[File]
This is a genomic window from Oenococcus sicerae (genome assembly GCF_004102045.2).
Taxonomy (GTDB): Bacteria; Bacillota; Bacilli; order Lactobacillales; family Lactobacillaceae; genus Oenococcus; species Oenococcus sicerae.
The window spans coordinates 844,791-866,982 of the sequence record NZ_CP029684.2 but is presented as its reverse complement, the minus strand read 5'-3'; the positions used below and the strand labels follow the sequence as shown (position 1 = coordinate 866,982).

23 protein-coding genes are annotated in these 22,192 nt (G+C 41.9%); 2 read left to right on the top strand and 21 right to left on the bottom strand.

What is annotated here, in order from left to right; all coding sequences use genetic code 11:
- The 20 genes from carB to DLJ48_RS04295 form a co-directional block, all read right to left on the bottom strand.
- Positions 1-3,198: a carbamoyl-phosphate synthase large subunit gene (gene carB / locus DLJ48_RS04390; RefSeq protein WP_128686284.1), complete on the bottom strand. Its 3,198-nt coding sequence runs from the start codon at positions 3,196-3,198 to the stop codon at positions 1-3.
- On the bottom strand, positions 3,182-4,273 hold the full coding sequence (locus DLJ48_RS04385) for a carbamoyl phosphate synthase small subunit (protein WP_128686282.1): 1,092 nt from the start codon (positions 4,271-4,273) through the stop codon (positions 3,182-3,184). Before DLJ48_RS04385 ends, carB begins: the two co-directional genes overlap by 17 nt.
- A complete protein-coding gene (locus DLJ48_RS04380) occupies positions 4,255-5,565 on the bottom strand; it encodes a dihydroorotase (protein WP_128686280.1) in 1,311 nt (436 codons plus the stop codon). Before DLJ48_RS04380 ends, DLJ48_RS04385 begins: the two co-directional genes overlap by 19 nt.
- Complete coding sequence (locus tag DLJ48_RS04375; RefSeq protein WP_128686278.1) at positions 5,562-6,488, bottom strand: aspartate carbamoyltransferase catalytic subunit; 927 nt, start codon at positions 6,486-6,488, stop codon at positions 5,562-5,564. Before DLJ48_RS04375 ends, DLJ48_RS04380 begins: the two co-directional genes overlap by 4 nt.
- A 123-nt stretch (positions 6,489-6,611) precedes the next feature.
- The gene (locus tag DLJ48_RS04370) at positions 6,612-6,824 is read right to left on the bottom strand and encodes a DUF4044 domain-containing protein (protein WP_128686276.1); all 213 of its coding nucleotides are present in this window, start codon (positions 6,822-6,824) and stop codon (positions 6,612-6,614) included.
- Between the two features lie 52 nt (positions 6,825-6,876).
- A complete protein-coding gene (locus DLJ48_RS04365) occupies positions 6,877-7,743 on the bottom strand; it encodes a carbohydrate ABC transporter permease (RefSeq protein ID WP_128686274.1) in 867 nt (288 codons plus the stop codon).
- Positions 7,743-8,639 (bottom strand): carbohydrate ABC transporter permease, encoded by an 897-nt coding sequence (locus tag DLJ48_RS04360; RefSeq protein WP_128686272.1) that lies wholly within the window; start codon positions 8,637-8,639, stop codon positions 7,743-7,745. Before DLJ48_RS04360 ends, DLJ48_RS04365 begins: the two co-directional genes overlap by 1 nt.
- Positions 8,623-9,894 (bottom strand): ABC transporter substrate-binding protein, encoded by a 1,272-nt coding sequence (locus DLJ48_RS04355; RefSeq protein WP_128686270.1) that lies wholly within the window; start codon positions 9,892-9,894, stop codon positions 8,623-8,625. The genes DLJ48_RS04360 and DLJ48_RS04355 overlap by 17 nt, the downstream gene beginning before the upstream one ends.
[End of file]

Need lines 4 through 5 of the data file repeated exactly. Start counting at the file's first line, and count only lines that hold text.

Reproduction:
23 protein-coding genes are annotated in these 22,192 nt (G+C 41.9%); 2 read left to right on the top strand and 21 right to left on the bottom strand.

What is annotated here, in order from left to right; all coding sequences use genetic code 11: